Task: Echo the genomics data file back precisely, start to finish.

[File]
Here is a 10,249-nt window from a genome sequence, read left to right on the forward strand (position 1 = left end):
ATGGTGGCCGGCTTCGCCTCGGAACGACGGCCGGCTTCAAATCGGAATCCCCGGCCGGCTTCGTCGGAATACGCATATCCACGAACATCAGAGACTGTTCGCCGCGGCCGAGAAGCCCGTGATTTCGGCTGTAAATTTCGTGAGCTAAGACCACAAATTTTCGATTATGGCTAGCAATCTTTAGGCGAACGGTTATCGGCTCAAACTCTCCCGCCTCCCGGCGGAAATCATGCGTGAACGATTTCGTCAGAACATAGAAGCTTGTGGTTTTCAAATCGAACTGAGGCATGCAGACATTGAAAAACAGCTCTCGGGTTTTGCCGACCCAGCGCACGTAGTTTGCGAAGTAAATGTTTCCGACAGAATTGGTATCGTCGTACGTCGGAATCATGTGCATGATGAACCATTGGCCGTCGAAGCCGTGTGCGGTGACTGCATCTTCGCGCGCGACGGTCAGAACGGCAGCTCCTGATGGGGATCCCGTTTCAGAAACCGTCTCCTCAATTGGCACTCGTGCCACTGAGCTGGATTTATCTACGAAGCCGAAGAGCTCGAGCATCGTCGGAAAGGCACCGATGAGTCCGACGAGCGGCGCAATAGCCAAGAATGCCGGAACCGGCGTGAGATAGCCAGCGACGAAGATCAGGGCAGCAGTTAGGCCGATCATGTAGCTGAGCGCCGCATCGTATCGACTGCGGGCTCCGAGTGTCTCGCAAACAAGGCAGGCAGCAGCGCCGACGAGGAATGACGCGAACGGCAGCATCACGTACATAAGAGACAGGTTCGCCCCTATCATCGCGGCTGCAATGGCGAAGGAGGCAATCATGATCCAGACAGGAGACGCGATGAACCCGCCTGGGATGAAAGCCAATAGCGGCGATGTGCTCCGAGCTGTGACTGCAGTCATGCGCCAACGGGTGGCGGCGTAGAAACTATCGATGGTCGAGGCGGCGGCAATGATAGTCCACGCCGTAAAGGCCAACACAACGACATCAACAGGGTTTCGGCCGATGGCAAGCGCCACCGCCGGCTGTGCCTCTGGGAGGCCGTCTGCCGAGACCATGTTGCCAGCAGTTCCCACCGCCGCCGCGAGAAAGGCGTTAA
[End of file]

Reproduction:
Here is a 10,249-nt window from a genome sequence, read left to right on the forward strand (position 1 = left end):
ATGGTGGCCGGCTTCGCCTCGGAACGACGGCCGGCTTCAAATCGGAATCCCCGGCCGGCTTCGTCGGAATACGCATATCCACGAACATCAGAGACTGTTCGCCGCGGCCGAGAAGCCCGTGATTTCGGCTGTAAATTTCGTGAGCTAAGACCACAAATTTTCGATTATGGCTAGCAATCTTTAGGCGAACGGTTATCGGCTCAAACTCTCCCGCCTCCCGGCGGAAATCATGCGTGAACGATTTCGTCAGAACATAGAAGCTTGTGGTTTTCAAATCGAACTGAGGCATGCAGACATTGAAAAACAGCTCTCGGGTTTTGCCGACCCAGCGCACGTAGTTTGCGAAGTAAATGTTTCCGACAGAATTGGTATCGTCGTACGTCGGAATCATGTGCATGATGAACCATTGGCCGTCGAAGCCGTGTGCGGTGACTGCATCTTCGCGCGCGACGGTCAGAACGGCAGCTCCTGATGGGGATCCCGTTTCAGAAACCGTCTCCTCAATTGGCACTCGTGCCACTGAGCTGGATTTATCTACGAAGCCGAAGAGCTCGAGCATCGTCGGAAAGGCACCGATGAGTCCGACGAGCGGCGCAATAGCCAAGAATGCCGGAACCGGCGTGAGATAGCCAGCGACGAAGATCAGGGCAGCAGTTAGGCCGATCATGTAGCTGAGCGCCGCATCGTATCGACTGCGGGCTCCGAGTGTCTCGCAAACAAGGCAGGCAGCAGCGCCGACGAGGAATGACGCGAACGGCAGCATCACGTACATAAGAGACAGGTTCGCCCCTATCATCGCGGCTGCAATGGCGAAGGAGGCAATCATGATCCAGACAGGAGACGCGATGAACCCGCCTGGGATGAAAGCCAATAGCGGCGATGTGCTCCGAGCTGTGACTGCAGTCATGCGCCAACGGGTGGCGGCGTAGAAACTATCGATGGTCGAGGCGGCGGCAATGATAGTCCACGCCGTAAAGGCCAACACAACGACATCAACAGGGTTTCGGCCGATGGCAAGCGCCACCGCCGGCTGTGCCTCTGGGAGGCCGTCTGCCGAGACCATGTTGCCAGCAGTTCCCACCGCCGCCGCGAGAAAGGCGTTAA